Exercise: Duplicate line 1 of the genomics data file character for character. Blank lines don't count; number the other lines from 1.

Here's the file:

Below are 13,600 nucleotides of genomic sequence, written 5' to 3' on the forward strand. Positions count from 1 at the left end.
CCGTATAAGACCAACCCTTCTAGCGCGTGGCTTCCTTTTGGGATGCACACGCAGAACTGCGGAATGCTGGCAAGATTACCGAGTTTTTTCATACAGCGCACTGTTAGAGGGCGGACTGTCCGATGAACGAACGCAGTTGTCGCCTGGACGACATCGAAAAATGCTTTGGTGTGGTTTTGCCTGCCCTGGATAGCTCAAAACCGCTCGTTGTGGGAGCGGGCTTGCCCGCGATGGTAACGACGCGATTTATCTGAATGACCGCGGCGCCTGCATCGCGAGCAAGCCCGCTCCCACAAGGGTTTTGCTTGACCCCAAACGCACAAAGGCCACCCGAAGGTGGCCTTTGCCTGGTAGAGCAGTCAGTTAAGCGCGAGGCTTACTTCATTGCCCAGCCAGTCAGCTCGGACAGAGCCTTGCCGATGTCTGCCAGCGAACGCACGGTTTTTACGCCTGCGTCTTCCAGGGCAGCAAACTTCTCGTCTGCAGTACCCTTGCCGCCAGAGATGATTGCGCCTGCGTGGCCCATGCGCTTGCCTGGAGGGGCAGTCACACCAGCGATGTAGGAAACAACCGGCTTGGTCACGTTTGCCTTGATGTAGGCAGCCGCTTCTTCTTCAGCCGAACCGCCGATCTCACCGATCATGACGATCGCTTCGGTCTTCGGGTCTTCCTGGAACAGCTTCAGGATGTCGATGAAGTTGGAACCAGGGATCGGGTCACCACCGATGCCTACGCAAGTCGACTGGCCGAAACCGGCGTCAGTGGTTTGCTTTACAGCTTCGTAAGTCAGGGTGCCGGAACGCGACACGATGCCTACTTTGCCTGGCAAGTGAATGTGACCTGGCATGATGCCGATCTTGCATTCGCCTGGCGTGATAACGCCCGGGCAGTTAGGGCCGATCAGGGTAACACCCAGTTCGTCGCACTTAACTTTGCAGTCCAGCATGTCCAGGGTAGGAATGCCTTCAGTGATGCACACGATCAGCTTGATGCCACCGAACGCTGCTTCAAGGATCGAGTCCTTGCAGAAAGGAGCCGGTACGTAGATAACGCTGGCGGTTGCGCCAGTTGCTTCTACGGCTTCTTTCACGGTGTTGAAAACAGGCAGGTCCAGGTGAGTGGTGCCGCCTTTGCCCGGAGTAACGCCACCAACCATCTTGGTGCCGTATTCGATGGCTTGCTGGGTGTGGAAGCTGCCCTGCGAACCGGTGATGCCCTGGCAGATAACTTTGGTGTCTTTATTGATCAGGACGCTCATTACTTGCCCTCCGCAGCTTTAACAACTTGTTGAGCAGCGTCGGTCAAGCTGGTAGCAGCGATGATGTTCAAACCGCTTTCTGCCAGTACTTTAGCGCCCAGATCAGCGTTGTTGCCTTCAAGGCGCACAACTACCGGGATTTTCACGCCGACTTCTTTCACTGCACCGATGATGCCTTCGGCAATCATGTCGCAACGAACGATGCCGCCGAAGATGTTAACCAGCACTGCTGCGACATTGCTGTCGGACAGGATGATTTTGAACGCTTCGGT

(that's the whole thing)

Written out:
Below are 13,600 nucleotides of genomic sequence, written 5' to 3' on the forward strand. Positions count from 1 at the left end.